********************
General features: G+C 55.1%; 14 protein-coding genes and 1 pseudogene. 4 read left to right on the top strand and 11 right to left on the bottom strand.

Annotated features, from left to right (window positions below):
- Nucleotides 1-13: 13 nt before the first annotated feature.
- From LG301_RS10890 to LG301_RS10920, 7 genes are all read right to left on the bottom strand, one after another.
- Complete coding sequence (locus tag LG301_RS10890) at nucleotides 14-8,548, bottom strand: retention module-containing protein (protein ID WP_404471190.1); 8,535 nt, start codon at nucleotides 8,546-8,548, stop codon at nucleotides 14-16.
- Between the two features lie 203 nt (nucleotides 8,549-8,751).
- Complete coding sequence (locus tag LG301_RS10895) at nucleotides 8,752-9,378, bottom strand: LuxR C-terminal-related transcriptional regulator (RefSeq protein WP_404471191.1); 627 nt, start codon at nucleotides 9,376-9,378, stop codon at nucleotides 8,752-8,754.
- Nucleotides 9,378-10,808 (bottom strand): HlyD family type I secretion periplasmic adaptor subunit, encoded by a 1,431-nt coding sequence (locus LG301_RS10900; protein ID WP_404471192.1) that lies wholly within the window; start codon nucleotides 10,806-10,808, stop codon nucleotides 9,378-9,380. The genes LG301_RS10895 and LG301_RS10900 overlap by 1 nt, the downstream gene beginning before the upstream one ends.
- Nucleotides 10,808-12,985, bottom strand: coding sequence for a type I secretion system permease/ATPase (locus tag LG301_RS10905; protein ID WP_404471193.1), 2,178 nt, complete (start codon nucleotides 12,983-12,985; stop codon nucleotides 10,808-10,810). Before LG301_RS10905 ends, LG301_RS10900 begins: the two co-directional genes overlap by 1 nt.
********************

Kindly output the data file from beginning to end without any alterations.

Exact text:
General features: G+C 55.1%; 14 protein-coding genes and 1 pseudogene. 4 read left to right on the top strand and 11 right to left on the bottom strand.

Annotated features, from left to right (window positions below):
- Nucleotides 1-13: 13 nt before the first annotated feature.
- From LG301_RS10890 to LG301_RS10920, 7 genes are all read right to left on the bottom strand, one after another.
- Complete coding sequence (locus tag LG301_RS10890) at nucleotides 14-8,548, bottom strand: retention module-containing protein (protein ID WP_404471190.1); 8,535 nt, start codon at nucleotides 8,546-8,548, stop codon at nucleotides 14-16.
- Between the two features lie 203 nt (nucleotides 8,549-8,751).
- Complete coding sequence (locus tag LG301_RS10895) at nucleotides 8,752-9,378, bottom strand: LuxR C-terminal-related transcriptional regulator (RefSeq protein WP_404471191.1); 627 nt, start codon at nucleotides 9,376-9,378, stop codon at nucleotides 8,752-8,754.
- Nucleotides 9,378-10,808 (bottom strand): HlyD family type I secretion periplasmic adaptor subunit, encoded by a 1,431-nt coding sequence (locus LG301_RS10900; protein ID WP_404471192.1) that lies wholly within the window; start codon nucleotides 10,806-10,808, stop codon nucleotides 9,378-9,380. The genes LG301_RS10895 and LG301_RS10900 overlap by 1 nt, the downstream gene beginning before the upstream one ends.
- Nucleotides 10,808-12,985, bottom strand: coding sequence for a type I secretion system permease/ATPase (locus tag LG301_RS10905; protein ID WP_404471193.1), 2,178 nt, complete (start codon nucleotides 12,983-12,985; stop codon nucleotides 10,808-10,810). Before LG301_RS10905 ends, LG301_RS10900 begins: the two co-directional genes overlap by 1 nt.